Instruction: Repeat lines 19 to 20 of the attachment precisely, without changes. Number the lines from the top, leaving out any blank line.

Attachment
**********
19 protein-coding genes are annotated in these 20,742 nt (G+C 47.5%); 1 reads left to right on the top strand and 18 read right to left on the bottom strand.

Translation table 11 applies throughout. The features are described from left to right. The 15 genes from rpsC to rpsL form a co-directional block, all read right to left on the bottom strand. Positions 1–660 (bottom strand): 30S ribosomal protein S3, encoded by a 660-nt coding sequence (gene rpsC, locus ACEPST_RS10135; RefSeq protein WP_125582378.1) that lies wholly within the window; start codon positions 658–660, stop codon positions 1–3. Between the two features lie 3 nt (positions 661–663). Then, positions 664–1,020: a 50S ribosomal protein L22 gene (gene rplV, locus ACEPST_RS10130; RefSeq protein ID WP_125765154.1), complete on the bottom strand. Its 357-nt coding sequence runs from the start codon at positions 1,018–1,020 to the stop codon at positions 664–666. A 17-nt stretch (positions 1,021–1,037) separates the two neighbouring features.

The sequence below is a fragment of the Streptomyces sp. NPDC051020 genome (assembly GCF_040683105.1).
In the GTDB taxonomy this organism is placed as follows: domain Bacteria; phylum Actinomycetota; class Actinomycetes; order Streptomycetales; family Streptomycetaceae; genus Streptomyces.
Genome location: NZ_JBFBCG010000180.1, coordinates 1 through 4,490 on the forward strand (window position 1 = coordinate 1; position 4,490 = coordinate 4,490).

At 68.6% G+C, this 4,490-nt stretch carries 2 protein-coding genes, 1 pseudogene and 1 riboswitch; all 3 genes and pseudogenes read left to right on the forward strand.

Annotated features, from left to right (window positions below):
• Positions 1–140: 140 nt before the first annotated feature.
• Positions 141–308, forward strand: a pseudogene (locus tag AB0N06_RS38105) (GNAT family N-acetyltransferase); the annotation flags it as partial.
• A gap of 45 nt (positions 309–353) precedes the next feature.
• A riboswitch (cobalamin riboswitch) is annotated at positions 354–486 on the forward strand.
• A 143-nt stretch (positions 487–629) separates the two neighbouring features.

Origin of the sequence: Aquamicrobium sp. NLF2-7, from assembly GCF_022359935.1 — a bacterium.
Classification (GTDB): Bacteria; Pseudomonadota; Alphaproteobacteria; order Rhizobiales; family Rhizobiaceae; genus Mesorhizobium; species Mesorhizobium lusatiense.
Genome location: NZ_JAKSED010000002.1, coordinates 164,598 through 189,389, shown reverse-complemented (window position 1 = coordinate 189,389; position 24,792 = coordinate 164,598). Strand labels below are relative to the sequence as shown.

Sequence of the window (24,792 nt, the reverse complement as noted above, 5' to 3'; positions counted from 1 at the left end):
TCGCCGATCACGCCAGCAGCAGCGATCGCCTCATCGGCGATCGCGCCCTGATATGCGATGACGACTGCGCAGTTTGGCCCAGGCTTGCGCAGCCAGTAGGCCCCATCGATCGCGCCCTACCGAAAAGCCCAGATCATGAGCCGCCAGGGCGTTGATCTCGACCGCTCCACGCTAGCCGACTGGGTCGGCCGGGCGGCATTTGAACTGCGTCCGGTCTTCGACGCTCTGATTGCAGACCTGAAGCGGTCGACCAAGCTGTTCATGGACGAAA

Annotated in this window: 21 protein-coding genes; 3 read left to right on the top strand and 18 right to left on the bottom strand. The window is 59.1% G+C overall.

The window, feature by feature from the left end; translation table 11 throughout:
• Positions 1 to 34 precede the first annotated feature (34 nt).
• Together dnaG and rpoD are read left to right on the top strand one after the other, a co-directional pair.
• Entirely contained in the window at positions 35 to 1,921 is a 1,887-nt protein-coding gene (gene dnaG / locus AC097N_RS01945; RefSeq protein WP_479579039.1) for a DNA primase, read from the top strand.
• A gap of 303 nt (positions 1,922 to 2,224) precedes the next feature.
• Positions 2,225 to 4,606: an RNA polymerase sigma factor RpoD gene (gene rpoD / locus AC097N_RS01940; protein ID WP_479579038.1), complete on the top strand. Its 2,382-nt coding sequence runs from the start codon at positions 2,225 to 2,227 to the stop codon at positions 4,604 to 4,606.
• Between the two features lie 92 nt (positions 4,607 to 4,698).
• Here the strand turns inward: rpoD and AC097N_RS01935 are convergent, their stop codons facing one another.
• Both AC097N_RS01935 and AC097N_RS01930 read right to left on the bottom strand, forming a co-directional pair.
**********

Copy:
The window, feature by feature from the left end; translation table 11 throughout:
• Positions 1 to 34 precede the first annotated feature (34 nt).